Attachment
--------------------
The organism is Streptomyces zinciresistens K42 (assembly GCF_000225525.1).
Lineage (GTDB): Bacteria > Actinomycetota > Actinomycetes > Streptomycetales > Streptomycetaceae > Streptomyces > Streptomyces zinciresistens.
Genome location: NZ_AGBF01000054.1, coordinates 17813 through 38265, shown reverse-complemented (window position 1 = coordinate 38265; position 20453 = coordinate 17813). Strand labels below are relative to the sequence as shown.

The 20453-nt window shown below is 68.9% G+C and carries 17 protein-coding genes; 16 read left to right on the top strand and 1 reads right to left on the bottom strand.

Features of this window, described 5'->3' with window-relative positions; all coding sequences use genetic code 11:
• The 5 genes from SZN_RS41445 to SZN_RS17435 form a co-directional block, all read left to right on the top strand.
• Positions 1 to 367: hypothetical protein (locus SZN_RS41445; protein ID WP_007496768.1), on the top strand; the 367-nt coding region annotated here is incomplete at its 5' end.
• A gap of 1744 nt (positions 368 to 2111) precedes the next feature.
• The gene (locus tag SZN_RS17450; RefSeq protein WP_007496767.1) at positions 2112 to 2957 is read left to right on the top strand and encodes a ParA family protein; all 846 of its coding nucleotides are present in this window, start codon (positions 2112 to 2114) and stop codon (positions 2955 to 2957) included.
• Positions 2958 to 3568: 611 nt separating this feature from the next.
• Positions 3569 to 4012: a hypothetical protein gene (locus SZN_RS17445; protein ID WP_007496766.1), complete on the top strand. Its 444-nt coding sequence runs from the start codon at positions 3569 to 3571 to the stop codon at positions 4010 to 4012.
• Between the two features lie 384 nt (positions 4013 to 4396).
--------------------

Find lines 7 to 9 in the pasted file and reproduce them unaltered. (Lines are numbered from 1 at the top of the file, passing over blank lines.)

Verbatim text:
• Positions 1 to 367: hypothetical protein (locus SZN_RS41445; protein ID WP_007496768.1), on the top strand; the 367-nt coding region annotated here is incomplete at its 5' end.
• A gap of 1744 nt (positions 368 to 2111) precedes the next feature.
• The gene (locus tag SZN_RS17450; RefSeq protein WP_007496767.1) at positions 2112 to 2957 is read left to right on the top strand and encodes a ParA family protein; all 846 of its coding nucleotides are present in this window, start codon (positions 2112 to 2114) and stop codon (positions 2955 to 2957) included.